We started homeschooling this year, and my four year-old daughter has been comparing herself to her six year-old brother, then acting afraid to do anything when she doesn't measure up.

For example, she will ask to write, which she doesn't know how to do yet. Note this isn't an assignment we give her, it's always at her own request. I say something like, "Okay, let's learn to write," and give her something at her level, but a little challenging, like practicing writing an 'A'. Sometimes she does it happily, but just as often she balks away and whimpers.

I'm not sure the exact reason, but I think it's because it's not the kind of writing her brother does. Her brother did his first year at public school, so she didn't see his beginning steps of learning to write. To her view, when we started "doing school," her brother already knew how to write and she didn't. She doesn't understand why he can do it and she can't, even though she is far ahead of where her brother was at her age.

How can we help her understand and be happy with the level she is, and not be afraid to struggle with something she sees is now easy for her brother? Why does she ask to do something, then not want to do it?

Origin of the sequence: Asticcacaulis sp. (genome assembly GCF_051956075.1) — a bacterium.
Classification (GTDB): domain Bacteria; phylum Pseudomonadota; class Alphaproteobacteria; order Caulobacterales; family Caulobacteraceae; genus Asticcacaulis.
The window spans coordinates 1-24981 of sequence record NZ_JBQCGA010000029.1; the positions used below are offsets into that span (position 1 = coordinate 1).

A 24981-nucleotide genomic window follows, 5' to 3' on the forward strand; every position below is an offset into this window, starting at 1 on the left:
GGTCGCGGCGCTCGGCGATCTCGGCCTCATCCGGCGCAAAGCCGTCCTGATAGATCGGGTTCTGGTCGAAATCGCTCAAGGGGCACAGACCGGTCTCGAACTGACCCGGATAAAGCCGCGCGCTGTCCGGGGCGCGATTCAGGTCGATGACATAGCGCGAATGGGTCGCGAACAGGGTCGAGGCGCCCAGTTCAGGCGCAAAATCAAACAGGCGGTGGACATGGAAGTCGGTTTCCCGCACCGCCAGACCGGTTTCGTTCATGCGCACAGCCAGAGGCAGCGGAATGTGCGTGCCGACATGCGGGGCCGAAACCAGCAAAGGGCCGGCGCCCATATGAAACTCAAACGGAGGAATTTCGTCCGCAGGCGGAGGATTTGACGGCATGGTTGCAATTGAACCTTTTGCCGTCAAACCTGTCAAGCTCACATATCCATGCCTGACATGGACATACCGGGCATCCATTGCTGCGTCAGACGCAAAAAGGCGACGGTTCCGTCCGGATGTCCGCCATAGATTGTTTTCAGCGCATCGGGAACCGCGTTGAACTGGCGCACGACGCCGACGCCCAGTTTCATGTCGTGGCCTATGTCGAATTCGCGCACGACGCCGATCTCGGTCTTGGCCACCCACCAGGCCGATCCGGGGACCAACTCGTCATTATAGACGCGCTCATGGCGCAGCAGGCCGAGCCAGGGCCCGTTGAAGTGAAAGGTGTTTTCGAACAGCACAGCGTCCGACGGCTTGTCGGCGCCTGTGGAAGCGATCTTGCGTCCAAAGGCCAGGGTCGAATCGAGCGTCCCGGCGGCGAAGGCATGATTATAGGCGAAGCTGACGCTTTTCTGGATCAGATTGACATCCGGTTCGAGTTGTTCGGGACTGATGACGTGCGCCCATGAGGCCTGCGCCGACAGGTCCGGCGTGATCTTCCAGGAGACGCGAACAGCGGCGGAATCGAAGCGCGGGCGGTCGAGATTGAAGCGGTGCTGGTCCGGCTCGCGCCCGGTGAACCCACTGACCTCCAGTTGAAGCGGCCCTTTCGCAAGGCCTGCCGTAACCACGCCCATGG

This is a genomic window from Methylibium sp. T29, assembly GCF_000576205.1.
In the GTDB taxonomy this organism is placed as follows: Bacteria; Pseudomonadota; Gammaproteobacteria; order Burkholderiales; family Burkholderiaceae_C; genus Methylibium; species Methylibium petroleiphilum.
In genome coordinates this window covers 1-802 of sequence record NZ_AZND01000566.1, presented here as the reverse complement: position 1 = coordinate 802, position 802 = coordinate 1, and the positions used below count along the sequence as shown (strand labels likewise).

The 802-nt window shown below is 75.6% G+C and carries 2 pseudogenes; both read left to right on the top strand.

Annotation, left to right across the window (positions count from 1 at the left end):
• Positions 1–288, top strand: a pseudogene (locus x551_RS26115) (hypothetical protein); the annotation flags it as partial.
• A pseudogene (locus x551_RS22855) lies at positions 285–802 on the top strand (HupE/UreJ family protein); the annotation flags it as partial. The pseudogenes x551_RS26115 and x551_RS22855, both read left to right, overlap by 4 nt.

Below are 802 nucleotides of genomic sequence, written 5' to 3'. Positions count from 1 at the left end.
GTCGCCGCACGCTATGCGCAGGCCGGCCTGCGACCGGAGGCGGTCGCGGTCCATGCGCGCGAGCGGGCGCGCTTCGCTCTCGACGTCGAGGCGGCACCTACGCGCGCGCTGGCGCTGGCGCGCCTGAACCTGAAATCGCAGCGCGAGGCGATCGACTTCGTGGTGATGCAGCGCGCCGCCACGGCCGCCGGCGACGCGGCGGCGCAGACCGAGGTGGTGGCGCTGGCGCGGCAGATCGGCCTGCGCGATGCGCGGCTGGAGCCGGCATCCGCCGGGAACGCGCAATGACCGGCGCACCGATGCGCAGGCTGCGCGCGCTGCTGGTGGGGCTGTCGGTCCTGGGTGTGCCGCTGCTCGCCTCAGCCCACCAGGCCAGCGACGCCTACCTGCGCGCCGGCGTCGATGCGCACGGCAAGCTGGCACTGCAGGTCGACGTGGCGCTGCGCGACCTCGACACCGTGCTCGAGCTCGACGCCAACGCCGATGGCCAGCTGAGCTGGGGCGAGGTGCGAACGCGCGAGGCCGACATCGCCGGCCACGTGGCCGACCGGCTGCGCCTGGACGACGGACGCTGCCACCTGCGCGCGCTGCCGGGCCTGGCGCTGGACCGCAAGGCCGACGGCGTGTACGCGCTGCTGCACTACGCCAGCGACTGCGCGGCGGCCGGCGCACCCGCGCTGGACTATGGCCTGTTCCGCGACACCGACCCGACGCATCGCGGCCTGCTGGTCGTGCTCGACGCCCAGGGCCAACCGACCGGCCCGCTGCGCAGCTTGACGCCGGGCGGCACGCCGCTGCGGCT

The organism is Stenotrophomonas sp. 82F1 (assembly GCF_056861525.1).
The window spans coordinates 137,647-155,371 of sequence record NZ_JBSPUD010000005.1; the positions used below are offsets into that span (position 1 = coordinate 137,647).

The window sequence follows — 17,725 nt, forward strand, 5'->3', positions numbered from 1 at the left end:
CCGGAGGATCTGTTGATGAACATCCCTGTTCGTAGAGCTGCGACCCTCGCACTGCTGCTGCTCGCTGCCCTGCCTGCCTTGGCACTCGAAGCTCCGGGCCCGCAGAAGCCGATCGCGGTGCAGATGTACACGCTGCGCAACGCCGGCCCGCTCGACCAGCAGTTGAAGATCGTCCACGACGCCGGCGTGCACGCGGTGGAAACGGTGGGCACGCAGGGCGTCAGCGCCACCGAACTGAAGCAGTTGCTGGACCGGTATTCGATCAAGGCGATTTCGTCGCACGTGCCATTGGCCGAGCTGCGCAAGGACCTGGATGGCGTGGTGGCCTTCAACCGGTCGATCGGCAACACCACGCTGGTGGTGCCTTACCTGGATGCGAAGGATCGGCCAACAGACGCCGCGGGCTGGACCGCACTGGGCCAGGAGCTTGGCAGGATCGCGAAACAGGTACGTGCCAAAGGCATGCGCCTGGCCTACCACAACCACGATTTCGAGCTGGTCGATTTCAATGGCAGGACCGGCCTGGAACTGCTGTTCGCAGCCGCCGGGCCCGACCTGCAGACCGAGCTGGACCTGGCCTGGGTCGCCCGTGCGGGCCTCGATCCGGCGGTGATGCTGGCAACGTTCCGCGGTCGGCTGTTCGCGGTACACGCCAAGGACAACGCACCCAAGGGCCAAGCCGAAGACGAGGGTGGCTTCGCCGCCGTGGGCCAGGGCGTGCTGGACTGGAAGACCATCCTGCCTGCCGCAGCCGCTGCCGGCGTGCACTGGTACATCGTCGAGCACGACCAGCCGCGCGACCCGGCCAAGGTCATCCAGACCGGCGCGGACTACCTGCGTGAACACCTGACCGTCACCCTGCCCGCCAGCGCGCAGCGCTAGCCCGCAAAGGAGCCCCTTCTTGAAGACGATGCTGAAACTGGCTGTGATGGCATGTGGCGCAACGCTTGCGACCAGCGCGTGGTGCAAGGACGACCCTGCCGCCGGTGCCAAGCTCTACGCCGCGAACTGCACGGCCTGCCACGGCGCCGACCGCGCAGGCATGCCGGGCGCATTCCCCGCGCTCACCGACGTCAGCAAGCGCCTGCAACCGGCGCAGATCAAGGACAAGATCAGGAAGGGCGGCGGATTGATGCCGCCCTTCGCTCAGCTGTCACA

1 Answer 1


This is a common problem for younger siblings and although, I have an only child (at the moment) I've worked quite a bit with a number of different ages etc.

I would address this one in a combination of ways and figure on it being a process to "fix."

Show her how her brother has had to practice to learn things

  • Do you still have any samples of her older brother's work from about the same age - or at least when he got started? Maybe you have a Father's Day card, HOliday card, or something along those lines that he made for you tucked away somewhere? If you do, pull it out and show it to her. Also show her any such samples you have from your own childhood. She must also have some friends about her same age - how is their writing? Can she think about the writing she has seen her friends do and realize none of her friends having writing that looks as wonderful as her older brother's who has had more time (2 years) to practice? Then, does big brother still have some improving to do? Show her (without being crazy critical) that he is still working on it too.